No worries for me, hope you took no offense to my comment. But thanks for the detailed explanation. I just picked up I-90 as I was tagging I-80 across Ohio. Took the relation form what was suggested by Potlatch. Then, when I came here to link back out to the analyzer to see if I had missed anything, I saw the number of I-90 relations.Mythdraug 22:04, 31 August 2009 (UTC)
Unfortunately, none of the renderers nor Potlatch supports super-relations (relations that contain only relations), which would be the ideal solution here. – Minh Nguyễn (talk, contribs) 11:21, 2 September 2009 (UTC)
Honestly, do any of the renderers even support route relations? --sargas 15:42, 8 September 2009 (UTC)
At the very least, OpenCycleMap supports bike route relations. :^) I can't think of a general-audience renderer or router that makes use of road relations, except for a proof-of-concept involving highway shields. – Minh Nguyễn (talk, contribs) 06:29, 9 September 2009 (UTC)

I see the proposal to use addr:state=* shows a list of states. What do you think about creating one relation per state and then using another relation (a super-relation) to combine all of these?--Elyk 04:07, 14 April 2009 (UTC)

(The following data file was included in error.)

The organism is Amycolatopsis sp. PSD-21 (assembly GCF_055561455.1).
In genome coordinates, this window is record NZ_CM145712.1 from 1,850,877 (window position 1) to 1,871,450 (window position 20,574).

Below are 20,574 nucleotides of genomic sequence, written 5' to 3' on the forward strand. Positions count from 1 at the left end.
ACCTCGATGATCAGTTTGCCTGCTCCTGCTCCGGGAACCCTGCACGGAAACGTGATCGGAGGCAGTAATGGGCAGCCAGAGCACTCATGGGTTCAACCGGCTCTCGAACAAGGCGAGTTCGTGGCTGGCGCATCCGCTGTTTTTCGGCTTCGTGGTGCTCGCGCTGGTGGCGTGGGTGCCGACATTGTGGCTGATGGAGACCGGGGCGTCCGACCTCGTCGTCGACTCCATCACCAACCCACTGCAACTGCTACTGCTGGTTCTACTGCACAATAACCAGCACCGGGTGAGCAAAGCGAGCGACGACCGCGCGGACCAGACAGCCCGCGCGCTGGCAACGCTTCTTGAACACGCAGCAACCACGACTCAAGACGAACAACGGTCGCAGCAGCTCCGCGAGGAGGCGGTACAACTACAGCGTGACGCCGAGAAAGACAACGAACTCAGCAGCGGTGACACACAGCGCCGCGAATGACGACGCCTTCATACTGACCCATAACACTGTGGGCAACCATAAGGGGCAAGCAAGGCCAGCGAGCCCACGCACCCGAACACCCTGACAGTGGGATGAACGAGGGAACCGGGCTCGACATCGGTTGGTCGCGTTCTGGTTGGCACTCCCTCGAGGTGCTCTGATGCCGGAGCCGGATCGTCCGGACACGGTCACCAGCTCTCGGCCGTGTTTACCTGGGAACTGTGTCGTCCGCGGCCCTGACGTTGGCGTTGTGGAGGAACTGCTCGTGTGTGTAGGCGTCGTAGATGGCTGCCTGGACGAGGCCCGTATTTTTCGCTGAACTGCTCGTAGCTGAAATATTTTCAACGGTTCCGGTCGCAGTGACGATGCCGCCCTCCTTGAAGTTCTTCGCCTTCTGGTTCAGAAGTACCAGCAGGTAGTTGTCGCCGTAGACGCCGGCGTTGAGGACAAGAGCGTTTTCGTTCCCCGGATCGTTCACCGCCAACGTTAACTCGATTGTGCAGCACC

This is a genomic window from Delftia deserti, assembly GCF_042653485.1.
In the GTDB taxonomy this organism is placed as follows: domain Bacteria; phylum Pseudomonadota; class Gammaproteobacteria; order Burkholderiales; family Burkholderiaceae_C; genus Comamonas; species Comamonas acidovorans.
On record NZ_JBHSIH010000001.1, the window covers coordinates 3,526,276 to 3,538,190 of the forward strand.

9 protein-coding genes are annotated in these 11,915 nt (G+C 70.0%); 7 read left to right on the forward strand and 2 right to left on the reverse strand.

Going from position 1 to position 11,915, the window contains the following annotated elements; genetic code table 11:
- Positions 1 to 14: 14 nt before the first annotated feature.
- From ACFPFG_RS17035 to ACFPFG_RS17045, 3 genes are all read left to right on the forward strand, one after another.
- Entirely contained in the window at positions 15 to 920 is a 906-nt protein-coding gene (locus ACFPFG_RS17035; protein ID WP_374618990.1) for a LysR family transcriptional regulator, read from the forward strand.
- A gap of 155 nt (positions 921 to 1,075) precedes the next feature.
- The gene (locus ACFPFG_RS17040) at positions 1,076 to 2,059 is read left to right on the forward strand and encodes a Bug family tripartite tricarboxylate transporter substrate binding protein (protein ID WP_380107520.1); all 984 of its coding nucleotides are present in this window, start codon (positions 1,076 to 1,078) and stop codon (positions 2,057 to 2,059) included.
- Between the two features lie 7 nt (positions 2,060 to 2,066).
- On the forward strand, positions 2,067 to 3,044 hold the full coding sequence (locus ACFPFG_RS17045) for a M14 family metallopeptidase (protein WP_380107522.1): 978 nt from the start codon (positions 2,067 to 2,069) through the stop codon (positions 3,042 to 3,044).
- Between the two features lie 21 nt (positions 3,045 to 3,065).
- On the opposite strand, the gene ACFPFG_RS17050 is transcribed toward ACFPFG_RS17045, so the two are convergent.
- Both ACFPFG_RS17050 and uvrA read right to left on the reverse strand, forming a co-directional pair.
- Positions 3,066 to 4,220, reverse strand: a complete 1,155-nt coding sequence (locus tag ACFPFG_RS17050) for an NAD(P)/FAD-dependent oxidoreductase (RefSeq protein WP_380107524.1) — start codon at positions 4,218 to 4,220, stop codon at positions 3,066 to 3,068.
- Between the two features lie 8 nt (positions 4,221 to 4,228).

• Not that I have anything against that idea, but I think the states are needed to uniquely identify the aux. routes (i.e., there are four I-275's) since these should not be repeated within a state.

We have been discussing Interstate relations on talk-us, and the developing concensus seems to be that interstate relations should be on a state-by-state basis. I have proposed the following new language on relations:

Avoid relation proliferation, if possible. Interstate Highway relations should be on a state-by-state basis, e.g. I-90 in MA, I-90 in NY, I-90 in PA, and so forth. If a suitable relation already exists for the route you are tagging, you can reuse the existing relation in your area. In Potlatch, do a relation search on the existing relation's number.